World Bulletin / News Desk
An Egyptian court on Sunday referred four leading Muslim Brotherhood members to the grand mufti, Egypt's top religious authority, to consider possible death sentences over charges of killing protestors near the group's headquarters in eastern Cairo last year.
The court has set the date of February 28 to issue its final verdict, a judicial source told The Anadolu Agency.
"Cairo's Criminal Court referred four leading members of the Muslim Brotherhood – not including the group's top leader Mohamed Badie or any of its most senior members – over charges of killing demonstrators near the group's headquarters on June 30, 2013," the source, who requested anonymity, told The Anadolu Agency.
The opinion of the mufti is not binding to the court, but Egyptian law makes it necessary for judges to seek a religious point of view on any death sentence.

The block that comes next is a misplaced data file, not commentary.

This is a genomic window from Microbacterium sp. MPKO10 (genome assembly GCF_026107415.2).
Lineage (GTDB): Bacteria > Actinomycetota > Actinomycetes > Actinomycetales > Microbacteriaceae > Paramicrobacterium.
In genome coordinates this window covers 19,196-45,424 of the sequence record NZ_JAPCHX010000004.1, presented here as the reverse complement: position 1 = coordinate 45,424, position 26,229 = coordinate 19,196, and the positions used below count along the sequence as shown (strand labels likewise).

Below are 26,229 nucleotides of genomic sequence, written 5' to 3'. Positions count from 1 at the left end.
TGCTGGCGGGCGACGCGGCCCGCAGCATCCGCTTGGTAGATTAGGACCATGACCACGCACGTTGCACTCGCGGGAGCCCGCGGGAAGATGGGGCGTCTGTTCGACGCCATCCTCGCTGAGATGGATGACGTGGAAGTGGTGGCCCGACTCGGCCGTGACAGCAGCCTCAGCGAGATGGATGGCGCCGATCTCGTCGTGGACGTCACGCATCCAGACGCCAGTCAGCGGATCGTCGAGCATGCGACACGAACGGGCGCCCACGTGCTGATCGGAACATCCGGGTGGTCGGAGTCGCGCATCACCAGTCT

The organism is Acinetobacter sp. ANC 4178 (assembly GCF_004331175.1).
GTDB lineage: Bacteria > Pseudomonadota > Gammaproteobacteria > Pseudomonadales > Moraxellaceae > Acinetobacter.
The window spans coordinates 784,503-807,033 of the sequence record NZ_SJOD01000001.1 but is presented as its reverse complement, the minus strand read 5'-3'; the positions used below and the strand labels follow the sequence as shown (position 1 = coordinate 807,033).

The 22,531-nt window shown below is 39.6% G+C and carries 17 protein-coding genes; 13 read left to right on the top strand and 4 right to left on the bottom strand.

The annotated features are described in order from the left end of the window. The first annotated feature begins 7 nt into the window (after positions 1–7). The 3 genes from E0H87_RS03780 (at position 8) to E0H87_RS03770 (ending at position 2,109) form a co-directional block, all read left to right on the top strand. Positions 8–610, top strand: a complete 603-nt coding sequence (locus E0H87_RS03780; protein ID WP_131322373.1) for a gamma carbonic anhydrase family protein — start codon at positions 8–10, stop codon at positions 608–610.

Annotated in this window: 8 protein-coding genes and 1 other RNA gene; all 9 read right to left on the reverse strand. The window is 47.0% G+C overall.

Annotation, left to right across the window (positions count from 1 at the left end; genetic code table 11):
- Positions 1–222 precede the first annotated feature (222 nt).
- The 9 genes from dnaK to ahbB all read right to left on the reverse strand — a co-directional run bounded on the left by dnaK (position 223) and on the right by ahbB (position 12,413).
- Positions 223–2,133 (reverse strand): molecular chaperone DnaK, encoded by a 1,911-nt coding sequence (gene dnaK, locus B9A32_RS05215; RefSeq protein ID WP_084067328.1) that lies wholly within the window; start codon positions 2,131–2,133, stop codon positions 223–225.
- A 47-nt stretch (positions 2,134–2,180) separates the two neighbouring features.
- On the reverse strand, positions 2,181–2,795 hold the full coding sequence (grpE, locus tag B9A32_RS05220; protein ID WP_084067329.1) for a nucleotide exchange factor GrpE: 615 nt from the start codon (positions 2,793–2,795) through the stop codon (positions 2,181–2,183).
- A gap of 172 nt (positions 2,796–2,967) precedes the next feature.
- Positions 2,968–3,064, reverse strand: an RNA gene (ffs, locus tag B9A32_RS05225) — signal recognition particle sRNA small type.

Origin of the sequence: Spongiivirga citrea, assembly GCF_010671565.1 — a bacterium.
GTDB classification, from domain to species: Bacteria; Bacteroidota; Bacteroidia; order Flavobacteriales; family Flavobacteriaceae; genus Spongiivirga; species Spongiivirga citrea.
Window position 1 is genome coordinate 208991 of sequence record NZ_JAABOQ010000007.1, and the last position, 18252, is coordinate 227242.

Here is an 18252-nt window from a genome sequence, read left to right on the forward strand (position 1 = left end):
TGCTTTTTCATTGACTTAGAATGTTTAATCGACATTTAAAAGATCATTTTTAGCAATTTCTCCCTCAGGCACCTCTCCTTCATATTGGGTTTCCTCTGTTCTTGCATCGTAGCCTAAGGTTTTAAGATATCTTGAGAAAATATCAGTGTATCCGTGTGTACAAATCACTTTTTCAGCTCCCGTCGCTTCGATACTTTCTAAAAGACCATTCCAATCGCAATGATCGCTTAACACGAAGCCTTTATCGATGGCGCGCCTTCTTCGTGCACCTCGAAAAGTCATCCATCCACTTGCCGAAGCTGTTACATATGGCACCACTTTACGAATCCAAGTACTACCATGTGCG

The source added that the court on February 28 will issue verdicts for the entire 17 defendants of the case, including Mohamed Badie.
Two of the four defendants who were slapped with Sunday's verdict are tried in absentia, the source added.
The 17 defendants in the case include Badie's two deputies, Khairat al-Shater and Rashad Bayoumi, along with senior leaders of the Brotherhood's Freedom and Justice Party, Essam al-Erian and Mohamed al-Beltagi.
Also facing the same charges are former Brotherhood leader Mahdi Akef, former parliament speaker Saad al-Katatni, former youth minister Osama Yassin and former presidential aide Ayman Hodhod.
The defendants, for their part, dismiss the charges against them as politically motivated.
Egyptian authorities have unleashed a massive crackdown on the Brotherhood since the bloody dispersal last year of two sit-ins staged by supporters of ousted president Mohamed Morsi during which hundreds of demonstrators were killed.
Egyptian authorities have since rounded up thousands of the Brotherhood's senior and mid-ranking members, hundreds of whom remain in detention.